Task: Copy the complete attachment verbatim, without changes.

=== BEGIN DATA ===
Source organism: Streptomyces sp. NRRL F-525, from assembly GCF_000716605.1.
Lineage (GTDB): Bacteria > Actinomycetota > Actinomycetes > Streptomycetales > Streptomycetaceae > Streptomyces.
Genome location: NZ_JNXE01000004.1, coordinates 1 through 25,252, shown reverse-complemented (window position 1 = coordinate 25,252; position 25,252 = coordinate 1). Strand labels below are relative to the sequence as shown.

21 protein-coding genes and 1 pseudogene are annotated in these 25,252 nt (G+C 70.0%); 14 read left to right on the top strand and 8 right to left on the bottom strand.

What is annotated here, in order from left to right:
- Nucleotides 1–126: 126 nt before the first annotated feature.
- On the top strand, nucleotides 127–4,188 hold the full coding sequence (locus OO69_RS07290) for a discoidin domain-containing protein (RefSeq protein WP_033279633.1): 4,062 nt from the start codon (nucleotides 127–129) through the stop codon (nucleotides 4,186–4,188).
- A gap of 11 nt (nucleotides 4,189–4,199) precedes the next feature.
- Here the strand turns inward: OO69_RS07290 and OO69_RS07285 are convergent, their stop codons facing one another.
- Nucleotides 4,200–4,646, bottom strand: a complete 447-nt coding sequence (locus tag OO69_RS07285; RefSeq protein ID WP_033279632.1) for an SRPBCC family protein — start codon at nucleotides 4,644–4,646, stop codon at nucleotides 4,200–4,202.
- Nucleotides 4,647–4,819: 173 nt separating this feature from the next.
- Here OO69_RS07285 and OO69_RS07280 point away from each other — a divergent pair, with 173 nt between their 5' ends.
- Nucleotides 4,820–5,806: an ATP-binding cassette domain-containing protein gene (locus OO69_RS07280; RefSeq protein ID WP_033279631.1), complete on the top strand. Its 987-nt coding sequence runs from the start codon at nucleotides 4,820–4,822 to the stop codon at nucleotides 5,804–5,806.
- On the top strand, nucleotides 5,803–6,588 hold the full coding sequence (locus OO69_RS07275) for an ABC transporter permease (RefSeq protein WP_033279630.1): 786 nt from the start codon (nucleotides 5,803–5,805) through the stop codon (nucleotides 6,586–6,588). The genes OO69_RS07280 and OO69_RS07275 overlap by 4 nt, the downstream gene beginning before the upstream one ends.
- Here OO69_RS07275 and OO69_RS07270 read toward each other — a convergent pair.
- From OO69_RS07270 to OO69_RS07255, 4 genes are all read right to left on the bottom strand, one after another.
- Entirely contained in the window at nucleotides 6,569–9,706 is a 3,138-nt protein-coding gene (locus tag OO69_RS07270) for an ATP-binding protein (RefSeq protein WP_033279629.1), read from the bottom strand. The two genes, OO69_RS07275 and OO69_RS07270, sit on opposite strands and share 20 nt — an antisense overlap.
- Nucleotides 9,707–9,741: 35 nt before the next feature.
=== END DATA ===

Source organism: Streptomyces sp. NRRL F-525, from assembly GCF_000716605.1.
Lineage (GTDB): Bacteria > Actinomycetota > Actinomycetes > Streptomycetales > Streptomycetaceae > Streptomyces.
Genome location: NZ_JNXE01000004.1, coordinates 1 through 25,252, shown reverse-complemented (window position 1 = coordinate 25,252; position 25,252 = coordinate 1). Strand labels below are relative to the sequence as shown.

21 protein-coding genes and 1 pseudogene are annotated in these 25,252 nt (G+C 70.0%); 14 read left to right on the top strand and 8 right to left on the bottom strand.

What is annotated here, in order from left to right:
- Nucleotides 1–126: 126 nt before the first annotated feature.
- On the top strand, nucleotides 127–4,188 hold the full coding sequence (locus OO69_RS07290) for a discoidin domain-containing protein (RefSeq protein WP_033279633.1): 4,062 nt from the start codon (nucleotides 127–129) through the stop codon (nucleotides 4,186–4,188).
- A gap of 11 nt (nucleotides 4,189–4,199) precedes the next feature.
- Here the strand turns inward: OO69_RS07290 and OO69_RS07285 are convergent, their stop codons facing one another.
- Nucleotides 4,200–4,646, bottom strand: a complete 447-nt coding sequence (locus tag OO69_RS07285; RefSeq protein ID WP_033279632.1) for an SRPBCC family protein — start codon at nucleotides 4,644–4,646, stop codon at nucleotides 4,200–4,202.
- Nucleotides 4,647–4,819: 173 nt separating this feature from the next.
- Here OO69_RS07285 and OO69_RS07280 point away from each other — a divergent pair, with 173 nt between their 5' ends.
- Nucleotides 4,820–5,806: an ATP-binding cassette domain-containing protein gene (locus OO69_RS07280; RefSeq protein ID WP_033279631.1), complete on the top strand. Its 987-nt coding sequence runs from the start codon at nucleotides 4,820–4,822 to the stop codon at nucleotides 5,804–5,806.
- On the top strand, nucleotides 5,803–6,588 hold the full coding sequence (locus OO69_RS07275) for an ABC transporter permease (RefSeq protein WP_033279630.1): 786 nt from the start codon (nucleotides 5,803–5,805) through the stop codon (nucleotides 6,586–6,588). The genes OO69_RS07280 and OO69_RS07275 overlap by 4 nt, the downstream gene beginning before the upstream one ends.
- Here OO69_RS07275 and OO69_RS07270 read toward each other — a convergent pair.
- From OO69_RS07270 to OO69_RS07255, 4 genes are all read right to left on the bottom strand, one after another.
- Entirely contained in the window at nucleotides 6,569–9,706 is a 3,138-nt protein-coding gene (locus tag OO69_RS07270) for an ATP-binding protein (RefSeq protein WP_033279629.1), read from the bottom strand. The two genes, OO69_RS07275 and OO69_RS07270, sit on opposite strands and share 20 nt — an antisense overlap.
- Nucleotides 9,707–9,741: 35 nt before the next feature.